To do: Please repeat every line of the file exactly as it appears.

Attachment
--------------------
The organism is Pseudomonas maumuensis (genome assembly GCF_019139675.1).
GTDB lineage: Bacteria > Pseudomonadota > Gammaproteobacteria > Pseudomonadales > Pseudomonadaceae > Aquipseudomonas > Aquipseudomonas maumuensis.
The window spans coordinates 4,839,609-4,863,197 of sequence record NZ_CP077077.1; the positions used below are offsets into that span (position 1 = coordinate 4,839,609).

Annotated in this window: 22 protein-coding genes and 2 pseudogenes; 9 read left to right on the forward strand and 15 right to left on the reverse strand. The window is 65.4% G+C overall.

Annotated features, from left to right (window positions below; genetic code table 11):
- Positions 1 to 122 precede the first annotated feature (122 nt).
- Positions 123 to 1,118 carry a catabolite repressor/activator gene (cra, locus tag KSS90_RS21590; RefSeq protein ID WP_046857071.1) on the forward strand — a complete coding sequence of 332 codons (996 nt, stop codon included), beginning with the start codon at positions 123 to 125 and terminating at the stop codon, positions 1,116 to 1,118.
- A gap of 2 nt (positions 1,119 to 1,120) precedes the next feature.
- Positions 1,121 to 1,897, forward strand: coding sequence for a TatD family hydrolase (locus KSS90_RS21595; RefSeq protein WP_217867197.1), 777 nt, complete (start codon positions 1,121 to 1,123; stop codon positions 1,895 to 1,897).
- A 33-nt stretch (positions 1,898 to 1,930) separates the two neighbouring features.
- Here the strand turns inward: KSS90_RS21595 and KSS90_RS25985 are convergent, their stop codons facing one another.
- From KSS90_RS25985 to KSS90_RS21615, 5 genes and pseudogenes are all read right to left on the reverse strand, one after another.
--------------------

The organism is Pseudomonas maumuensis (genome assembly GCF_019139675.1).
GTDB lineage: Bacteria > Pseudomonadota > Gammaproteobacteria > Pseudomonadales > Pseudomonadaceae > Aquipseudomonas > Aquipseudomonas maumuensis.
The window spans coordinates 4,839,609-4,863,197 of sequence record NZ_CP077077.1; the positions used below are offsets into that span (position 1 = coordinate 4,839,609).

Annotated in this window: 22 protein-coding genes and 2 pseudogenes; 9 read left to right on the forward strand and 15 right to left on the reverse strand. The window is 65.4% G+C overall.

Annotated features, from left to right (window positions below; genetic code table 11):
- Positions 1 to 122 precede the first annotated feature (122 nt).
- Positions 123 to 1,118 carry a catabolite repressor/activator gene (cra, locus tag KSS90_RS21590; RefSeq protein ID WP_046857071.1) on the forward strand — a complete coding sequence of 332 codons (996 nt, stop codon included), beginning with the start codon at positions 123 to 125 and terminating at the stop codon, positions 1,116 to 1,118.
- A gap of 2 nt (positions 1,119 to 1,120) precedes the next feature.
- Positions 1,121 to 1,897, forward strand: coding sequence for a TatD family hydrolase (locus KSS90_RS21595; RefSeq protein WP_217867197.1), 777 nt, complete (start codon positions 1,121 to 1,123; stop codon positions 1,895 to 1,897).
- A 33-nt stretch (positions 1,898 to 1,930) separates the two neighbouring features.
- Here the strand turns inward: KSS90_RS21595 and KSS90_RS25985 are convergent, their stop codons facing one another.
- From KSS90_RS25985 to KSS90_RS21615, 5 genes and pseudogenes are all read right to left on the reverse strand, one after another.